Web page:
The wondrous contents of the Stoel albums reveal plate types previously both unknown and not illustrated – and for those of you who haven’t yet opened up your member’s exclusive link to the (click)
the Blog brings you a few of the extraordinary images which Karel Stoel amassed over 50 years. This August 2018 Blog page refers to some unusual Trade Plates and related specials…..
And while we’re in Zanzibar…….
(EAZ) — ZG 316 – Zanzibar Govt. – Who knew that the Zanzibar Government had its own issue? ZG 316 is inspected by the army in the 1960s. It’s on a Morris J4 minibus, surely an unsatisfactory model for the tough conditions of that unpaved island….
(ADN)–GEN 24 — About 1951, a new Minx awaits permanent registration as it is collected from the docks in transit to the Hillman dealer. We can guess that the plates are white on red, in the GB style. and that the ‘GEN’ abbreviates General (use), one of two dealer plate types used in Britain, the other being the Limited (use) type, which was red on white.
(ADN)–GEN 3 — A second example of that hitherto-unknown Aden plate type is seen on a Morris Oxford MO, sporting GEN 3. Note the wide panel to accommodate the numberplate, pressed in to the boot panel, a feature formerly unknown to The Blog. (export spec, mayhap?)
And another rarity from Aden … a taxi
(ADN) — L 5943 Reverse colours of black on white differentiated the taxi plates of Aden Colony from civilian white on black; this is the only known photo. L 5943 dates from 1960-63 amd is on an Opel. TEHA2
and, below, an Aden QUIZ picture…help!
(ADN) — CC 23 ADN – Has anyone any information on this Consular Corps series from the ’60’-70s? Never reported, nor otherwise illustrated. Yet this is CC issue 23, so there must have been consulates for more than one country in what was then a British colony and protectorate………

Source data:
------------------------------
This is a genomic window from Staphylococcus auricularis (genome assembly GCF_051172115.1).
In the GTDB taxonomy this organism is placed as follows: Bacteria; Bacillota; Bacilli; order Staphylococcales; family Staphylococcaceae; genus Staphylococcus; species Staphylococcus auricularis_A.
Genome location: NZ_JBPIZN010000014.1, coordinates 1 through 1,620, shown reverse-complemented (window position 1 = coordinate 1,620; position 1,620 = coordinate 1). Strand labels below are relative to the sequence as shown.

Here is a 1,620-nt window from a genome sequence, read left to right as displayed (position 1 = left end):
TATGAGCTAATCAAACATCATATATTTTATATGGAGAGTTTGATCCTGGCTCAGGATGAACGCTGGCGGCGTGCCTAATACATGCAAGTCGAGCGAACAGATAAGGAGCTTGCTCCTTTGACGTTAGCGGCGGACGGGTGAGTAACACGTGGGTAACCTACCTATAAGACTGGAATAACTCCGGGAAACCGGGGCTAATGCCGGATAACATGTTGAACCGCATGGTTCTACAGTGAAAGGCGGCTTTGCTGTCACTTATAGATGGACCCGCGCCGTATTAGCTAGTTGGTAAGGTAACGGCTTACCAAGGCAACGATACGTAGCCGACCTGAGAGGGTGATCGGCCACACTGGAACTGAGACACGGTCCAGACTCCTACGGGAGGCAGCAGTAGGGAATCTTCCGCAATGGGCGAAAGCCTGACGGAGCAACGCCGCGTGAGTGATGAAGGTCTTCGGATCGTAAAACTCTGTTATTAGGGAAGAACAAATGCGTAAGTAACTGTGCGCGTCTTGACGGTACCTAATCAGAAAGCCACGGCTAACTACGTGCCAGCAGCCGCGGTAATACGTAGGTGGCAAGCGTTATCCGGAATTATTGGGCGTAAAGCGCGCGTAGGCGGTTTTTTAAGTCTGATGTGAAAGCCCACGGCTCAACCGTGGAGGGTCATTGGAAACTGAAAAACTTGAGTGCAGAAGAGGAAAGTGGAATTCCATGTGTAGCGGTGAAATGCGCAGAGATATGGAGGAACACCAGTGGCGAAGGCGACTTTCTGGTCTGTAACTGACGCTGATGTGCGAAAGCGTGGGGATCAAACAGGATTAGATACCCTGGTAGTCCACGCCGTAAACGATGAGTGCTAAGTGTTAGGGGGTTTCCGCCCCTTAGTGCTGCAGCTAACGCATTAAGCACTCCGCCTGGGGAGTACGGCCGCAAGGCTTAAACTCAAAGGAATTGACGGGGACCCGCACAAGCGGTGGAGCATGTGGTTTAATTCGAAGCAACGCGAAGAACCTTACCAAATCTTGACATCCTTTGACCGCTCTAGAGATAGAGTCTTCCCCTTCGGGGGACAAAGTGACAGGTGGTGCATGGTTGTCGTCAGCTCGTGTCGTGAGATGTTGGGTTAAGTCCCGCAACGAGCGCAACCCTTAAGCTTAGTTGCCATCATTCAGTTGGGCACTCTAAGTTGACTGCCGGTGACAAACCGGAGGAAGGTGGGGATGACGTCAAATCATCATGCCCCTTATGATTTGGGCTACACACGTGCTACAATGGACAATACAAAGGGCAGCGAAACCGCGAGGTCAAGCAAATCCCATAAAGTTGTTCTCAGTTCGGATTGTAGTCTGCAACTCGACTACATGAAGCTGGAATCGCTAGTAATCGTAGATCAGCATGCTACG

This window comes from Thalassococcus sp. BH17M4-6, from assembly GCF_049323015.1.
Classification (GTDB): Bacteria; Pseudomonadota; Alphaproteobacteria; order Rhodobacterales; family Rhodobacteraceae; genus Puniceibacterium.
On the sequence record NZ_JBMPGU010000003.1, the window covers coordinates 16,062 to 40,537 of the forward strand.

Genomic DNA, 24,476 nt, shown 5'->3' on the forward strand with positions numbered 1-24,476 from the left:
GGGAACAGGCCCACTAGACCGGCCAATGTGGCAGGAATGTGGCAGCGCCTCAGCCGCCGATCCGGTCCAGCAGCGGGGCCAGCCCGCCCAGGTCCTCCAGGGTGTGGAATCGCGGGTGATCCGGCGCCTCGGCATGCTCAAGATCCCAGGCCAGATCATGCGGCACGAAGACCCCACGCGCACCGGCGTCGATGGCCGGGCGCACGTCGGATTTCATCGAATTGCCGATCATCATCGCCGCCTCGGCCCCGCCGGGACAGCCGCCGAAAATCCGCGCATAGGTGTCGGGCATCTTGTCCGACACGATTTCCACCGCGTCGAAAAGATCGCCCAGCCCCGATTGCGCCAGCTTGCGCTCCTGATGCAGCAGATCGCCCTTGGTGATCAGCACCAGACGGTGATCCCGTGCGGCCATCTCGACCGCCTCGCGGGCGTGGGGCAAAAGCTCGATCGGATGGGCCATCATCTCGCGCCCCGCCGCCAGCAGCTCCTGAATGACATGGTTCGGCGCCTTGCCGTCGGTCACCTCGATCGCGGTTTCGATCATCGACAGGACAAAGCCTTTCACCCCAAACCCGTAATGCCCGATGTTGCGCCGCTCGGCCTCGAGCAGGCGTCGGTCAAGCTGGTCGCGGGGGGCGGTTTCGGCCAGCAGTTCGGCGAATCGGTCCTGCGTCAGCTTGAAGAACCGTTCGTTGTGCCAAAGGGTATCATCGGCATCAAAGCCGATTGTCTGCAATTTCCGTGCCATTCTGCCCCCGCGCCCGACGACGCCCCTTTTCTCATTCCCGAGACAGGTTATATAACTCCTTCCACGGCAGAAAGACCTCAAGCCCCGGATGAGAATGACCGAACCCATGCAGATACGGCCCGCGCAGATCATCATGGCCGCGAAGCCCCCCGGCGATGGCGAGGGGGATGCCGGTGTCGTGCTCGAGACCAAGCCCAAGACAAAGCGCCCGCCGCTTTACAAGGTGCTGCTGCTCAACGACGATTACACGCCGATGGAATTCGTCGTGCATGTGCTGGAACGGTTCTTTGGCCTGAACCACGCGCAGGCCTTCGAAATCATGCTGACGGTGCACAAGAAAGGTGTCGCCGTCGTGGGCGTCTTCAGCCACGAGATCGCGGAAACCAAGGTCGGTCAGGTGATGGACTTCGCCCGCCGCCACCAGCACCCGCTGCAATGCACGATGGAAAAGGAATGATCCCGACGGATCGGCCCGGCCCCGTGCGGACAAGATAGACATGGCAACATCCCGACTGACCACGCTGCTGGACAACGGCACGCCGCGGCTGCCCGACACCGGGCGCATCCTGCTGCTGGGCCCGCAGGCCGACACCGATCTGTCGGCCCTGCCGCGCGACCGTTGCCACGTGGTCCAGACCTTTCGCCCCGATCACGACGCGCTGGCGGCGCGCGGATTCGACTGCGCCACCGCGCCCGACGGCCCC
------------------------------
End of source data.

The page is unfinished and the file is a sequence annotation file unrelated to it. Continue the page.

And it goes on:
(SGP) 108 S — Singapore trade plates used the scarcely-legible silver-on light yellow colouring until the 1980s, when the background changed to blue.
In 1968, a new Mazda awaits collection from the wharf, as one of the early Japanese cars to come to the island, where all Nipponese brands met with great success in the forthcoming years.
And also from Singapore, but long before…..1904:
(SS) — S 1 Straits Settlements. Now we have unearthed the picture of Singapore’s first registration, from a history published by ‘Singapore Tatler‘ and given as 1904. Lady Annie Dare’s 2-cylinder Star car, which she named ‘Ichiban’, but which was called ‘The Devil Wind Carriage’ by the astonished native people, was driven all over the Malay Peninsular and Java, before being returned to England and Scotland in later years.
That’s all for now – more to be added later.
Any comments are appreciated. They indicate that someone reads these missives! VB
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psssst – Here’s another new discovery – Bahrein Dealer c 1950. Austin A40 Sports (an export model). 1851 in arabic.